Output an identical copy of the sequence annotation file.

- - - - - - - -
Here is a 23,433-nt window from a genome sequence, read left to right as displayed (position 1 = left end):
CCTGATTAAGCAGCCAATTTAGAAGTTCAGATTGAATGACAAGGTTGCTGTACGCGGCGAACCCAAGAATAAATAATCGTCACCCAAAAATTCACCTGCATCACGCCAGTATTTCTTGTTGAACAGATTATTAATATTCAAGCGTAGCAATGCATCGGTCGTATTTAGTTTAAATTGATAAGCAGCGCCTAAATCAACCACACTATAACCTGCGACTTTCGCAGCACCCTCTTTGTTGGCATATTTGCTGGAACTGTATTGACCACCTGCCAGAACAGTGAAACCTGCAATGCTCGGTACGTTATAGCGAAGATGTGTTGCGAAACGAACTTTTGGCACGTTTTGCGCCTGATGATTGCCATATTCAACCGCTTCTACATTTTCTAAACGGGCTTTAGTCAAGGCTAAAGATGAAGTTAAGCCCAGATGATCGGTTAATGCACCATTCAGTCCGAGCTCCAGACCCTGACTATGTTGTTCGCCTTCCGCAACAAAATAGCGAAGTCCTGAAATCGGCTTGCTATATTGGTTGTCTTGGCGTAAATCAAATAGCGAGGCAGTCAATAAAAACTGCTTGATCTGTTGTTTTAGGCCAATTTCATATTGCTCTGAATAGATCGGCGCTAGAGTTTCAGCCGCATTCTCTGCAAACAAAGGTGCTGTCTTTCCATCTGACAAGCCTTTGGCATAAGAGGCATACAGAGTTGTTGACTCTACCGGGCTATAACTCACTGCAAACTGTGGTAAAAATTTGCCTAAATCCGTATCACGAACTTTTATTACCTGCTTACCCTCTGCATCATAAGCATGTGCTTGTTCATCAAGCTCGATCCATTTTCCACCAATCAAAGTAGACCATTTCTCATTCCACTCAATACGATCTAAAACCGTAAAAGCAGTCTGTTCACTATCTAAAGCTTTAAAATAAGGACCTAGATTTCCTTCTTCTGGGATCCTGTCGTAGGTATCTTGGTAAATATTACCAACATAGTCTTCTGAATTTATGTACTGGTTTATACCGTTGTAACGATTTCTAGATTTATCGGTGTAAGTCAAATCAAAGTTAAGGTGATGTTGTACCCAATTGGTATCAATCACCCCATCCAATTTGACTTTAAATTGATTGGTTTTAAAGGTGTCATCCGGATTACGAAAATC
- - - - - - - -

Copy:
Here is a 23,433-nt window from a genome sequence, read left to right as displayed (position 1 = left end):
CCTGATTAAGCAGCCAATTTAGAAGTTCAGATTGAATGACAAGGTTGCTGTACGCGGCGAACCCAAGAATAAATAATCGTCACCCAAAAATTCACCTGCATCACGCCAGTATTTCTTGTTGAACAGATTATTAATATTCAAGCGTAGCAATGCATCGGTCGTATTTAGTTTAAATTGATAAGCAGCGCCTAAATCAACCACACTATAACCTGCGACTTTCGCAGCACCCTCTTTGTTGGCATATTTGCTGGAACTGTATTGACCACCTGCCAGAACAGTGAAACCTGCAATGCTCGGTACGTTATAGCGAAGATGTGTTGCGAAACGAACTTTTGGCACGTTTTGCGCCTGATGATTGCCATATTCAACCGCTTCTACATTTTCTAAACGGGCTTTAGTCAAGGCTAAAGATGAAGTTAAGCCCAGATGATCGGTTAATGCACCATTCAGTCCGAGCTCCAGACCCTGACTATGTTGTTCGCCTTCCGCAACAAAATAGCGAAGTCCTGAAATCGGCTTGCTATATTGGTTGTCTTGGCGTAAATCAAATAGCGAGGCAGTCAATAAAAACTGCTTGATCTGTTGTTTTAGGCCAATTTCATATTGCTCTGAATAGATCGGCGCTAGAGTTTCAGCCGCATTCTCTGCAAACAAAGGTGCTGTCTTTCCATCTGACAAGCCTTTGGCATAAGAGGCATACAGAGTTGTTGACTCTACCGGGCTATAACTCACTGCAAACTGTGGTAAAAATTTGCCTAAATCCGTATCACGAACTTTTATTACCTGCTTACCCTCTGCATCATAAGCATGTGCTTGTTCATCAAGCTCGATCCATTTTCCACCAATCAAAGTAGACCATTTCTCATTCCACTCAATACGATCTAAAACCGTAAAAGCAGTCTGTTCACTATCTAAAGCTTTAAAATAAGGACCTAGATTTCCTTCTTCTGGGATCCTGTCGTAGGTATCTTGGTAAATATTACCAACATAGTCTTCTGAATTTATGTACTGGTTTATACCGTTGTAACGATTTCTAGATTTATCGGTGTAAGTCAAATCAAAGTTAAGGTGATGTTGTACCCAATTGGTATCAATCACCCCATCCAATTTGACTTTAAATTGATTGGTTTTAAAGGTGTCATCCGGATTACGAAAATC